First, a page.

Reviewed – 3rd September 2018
“Good writing can often carry a shaky performance, however it does not work the other way around”
Rough is advertised on the Theatre N16 website as ‘a new play about love’. A very vague but open title, it provides the audience with little indication of what is to come. Kirstie Marshall, who also stars as the protagonist Jade, writes this short one-person play. She tells a story from her adolescence growing up in ‘a Valley in the middle of nowhere’ where Rob, the boy of her dreams, turns out not to be a boy, but transgender. This shocking revelation starts a chain of events in which Jade seemingly learns about gender, bullying and love.
Whilst watching this performance I was conscious that I was reviewing Marshall as both the performer, and the writer. This is a revealing and courageous position to put yourself in, no matter how experienced the writer/performer is, and I was impressed with Kirstie Marshall the performer. From the outset, she provided buckets of energy in presenting a piece that is clearly very well-rehearsed and fully committed to. If anything, at times, it appeared too well rehearsed and the piece needed some room for spontaneity. There were often moments of Jade telling anecdotes that she knew were ‘funny’, however it would have been more satisfying in these moments to spend more time connecting with the audience rather than trying to force laughs. Overall, however, she carried the piece with assured confidence.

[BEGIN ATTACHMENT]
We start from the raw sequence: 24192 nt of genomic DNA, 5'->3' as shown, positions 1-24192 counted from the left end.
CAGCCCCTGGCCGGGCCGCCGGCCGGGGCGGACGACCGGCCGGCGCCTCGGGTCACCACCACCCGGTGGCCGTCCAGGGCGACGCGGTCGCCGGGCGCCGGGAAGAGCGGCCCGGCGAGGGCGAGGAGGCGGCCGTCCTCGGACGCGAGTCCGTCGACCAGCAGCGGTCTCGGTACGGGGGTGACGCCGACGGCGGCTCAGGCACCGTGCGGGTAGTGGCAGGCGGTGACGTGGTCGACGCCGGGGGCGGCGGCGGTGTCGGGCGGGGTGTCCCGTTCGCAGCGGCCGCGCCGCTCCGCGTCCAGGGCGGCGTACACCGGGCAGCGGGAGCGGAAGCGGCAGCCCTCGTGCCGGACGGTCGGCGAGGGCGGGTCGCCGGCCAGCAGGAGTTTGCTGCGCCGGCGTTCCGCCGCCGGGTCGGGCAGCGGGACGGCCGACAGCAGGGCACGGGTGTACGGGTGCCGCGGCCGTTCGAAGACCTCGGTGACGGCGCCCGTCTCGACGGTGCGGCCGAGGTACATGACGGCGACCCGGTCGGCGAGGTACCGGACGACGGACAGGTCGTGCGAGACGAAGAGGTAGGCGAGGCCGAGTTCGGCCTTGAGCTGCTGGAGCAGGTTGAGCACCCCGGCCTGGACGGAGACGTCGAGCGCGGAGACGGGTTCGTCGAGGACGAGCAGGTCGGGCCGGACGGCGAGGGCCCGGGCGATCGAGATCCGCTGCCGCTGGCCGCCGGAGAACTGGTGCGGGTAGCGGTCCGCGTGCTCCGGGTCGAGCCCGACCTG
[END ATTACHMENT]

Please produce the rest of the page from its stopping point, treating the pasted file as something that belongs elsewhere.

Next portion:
The same cannot be said for the writing. What seemed to be an attempt at creating a polemic assessment on gender and love was instead a fractured and incoherent attempt. This was highlighted by a series of inconsistencies in the plot: Jade obsesses over Rob’s body at the start of the play then claims their relationship was not about looks, their romance is a fleeting crush at best yet she suddenly announces that she has always been in love with him, and she criticises her town for being narrow minded and insensitive yet is happy for her friend to spread Rob’s secret to the entire school. Indeed, the way Jade treats Rob, who actually trusts her with a deeply sensitive secret, is awful. Then, at the end of the play, they somehow end up together and Jade seems to have a new-found understanding for transgender issues. All of this could be argued as character choices; however, it came across as inexperienced writing and a lack of clear vision as to what the message of the play is.
As mentioned earlier, writing and acting in your own play is a tough job, and one not to be taken lightly. The skills required to act are incredibly different from the skills needed to write an entertaining and coherent play. Good writing can often carry a shaky performance, however it does not work the other way around. Marshall should be given credit for the work she has clearly put in, and learn from this difficult venture.
Reviewed by Edward Martin
Theatre N16 until 6th September